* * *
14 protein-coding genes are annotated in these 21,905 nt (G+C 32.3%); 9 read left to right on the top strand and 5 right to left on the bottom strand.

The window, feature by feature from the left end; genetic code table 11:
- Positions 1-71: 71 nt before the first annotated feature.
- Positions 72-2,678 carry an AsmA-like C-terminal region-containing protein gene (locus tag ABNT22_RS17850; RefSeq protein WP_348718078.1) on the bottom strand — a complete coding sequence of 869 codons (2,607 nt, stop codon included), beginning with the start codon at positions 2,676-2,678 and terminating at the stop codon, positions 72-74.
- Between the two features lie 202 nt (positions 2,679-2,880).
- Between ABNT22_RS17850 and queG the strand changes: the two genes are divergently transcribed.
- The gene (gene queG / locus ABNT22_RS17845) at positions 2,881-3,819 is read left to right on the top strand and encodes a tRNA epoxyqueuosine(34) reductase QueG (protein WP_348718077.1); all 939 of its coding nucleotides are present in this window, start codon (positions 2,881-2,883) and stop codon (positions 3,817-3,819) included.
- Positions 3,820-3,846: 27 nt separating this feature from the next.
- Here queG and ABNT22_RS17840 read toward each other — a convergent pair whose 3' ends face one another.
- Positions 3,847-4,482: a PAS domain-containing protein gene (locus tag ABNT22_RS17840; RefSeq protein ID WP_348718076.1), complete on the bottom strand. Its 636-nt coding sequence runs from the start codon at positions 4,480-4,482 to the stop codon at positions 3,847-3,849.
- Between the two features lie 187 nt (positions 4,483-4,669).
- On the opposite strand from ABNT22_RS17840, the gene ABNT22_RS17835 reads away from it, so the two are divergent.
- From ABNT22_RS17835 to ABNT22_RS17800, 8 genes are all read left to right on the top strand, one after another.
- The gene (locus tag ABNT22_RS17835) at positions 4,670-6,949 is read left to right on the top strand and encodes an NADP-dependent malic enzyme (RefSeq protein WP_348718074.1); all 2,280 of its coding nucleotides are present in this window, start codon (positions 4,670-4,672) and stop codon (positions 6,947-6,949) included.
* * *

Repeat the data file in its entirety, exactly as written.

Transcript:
14 protein-coding genes are annotated in these 21,905 nt (G+C 32.3%); 9 read left to right on the top strand and 5 right to left on the bottom strand.

The window, feature by feature from the left end; genetic code table 11:
- Positions 1-71: 71 nt before the first annotated feature.
- Positions 72-2,678 carry an AsmA-like C-terminal region-containing protein gene (locus tag ABNT22_RS17850; RefSeq protein WP_348718078.1) on the bottom strand — a complete coding sequence of 869 codons (2,607 nt, stop codon included), beginning with the start codon at positions 2,676-2,678 and terminating at the stop codon, positions 72-74.
- Between the two features lie 202 nt (positions 2,679-2,880).
- Between ABNT22_RS17850 and queG the strand changes: the two genes are divergently transcribed.
- The gene (gene queG / locus ABNT22_RS17845) at positions 2,881-3,819 is read left to right on the top strand and encodes a tRNA epoxyqueuosine(34) reductase QueG (protein WP_348718077.1); all 939 of its coding nucleotides are present in this window, start codon (positions 2,881-2,883) and stop codon (positions 3,817-3,819) included.
- Positions 3,820-3,846: 27 nt separating this feature from the next.
- Here queG and ABNT22_RS17840 read toward each other — a convergent pair whose 3' ends face one another.
- Positions 3,847-4,482: a PAS domain-containing protein gene (locus tag ABNT22_RS17840; RefSeq protein ID WP_348718076.1), complete on the bottom strand. Its 636-nt coding sequence runs from the start codon at positions 4,480-4,482 to the stop codon at positions 3,847-3,849.
- Between the two features lie 187 nt (positions 4,483-4,669).
- On the opposite strand from ABNT22_RS17840, the gene ABNT22_RS17835 reads away from it, so the two are divergent.
- From ABNT22_RS17835 to ABNT22_RS17800, 8 genes are all read left to right on the top strand, one after another.
- The gene (locus tag ABNT22_RS17835) at positions 4,670-6,949 is read left to right on the top strand and encodes an NADP-dependent malic enzyme (RefSeq protein WP_348718074.1); all 2,280 of its coding nucleotides are present in this window, start codon (positions 4,670-4,672) and stop codon (positions 6,947-6,949) included.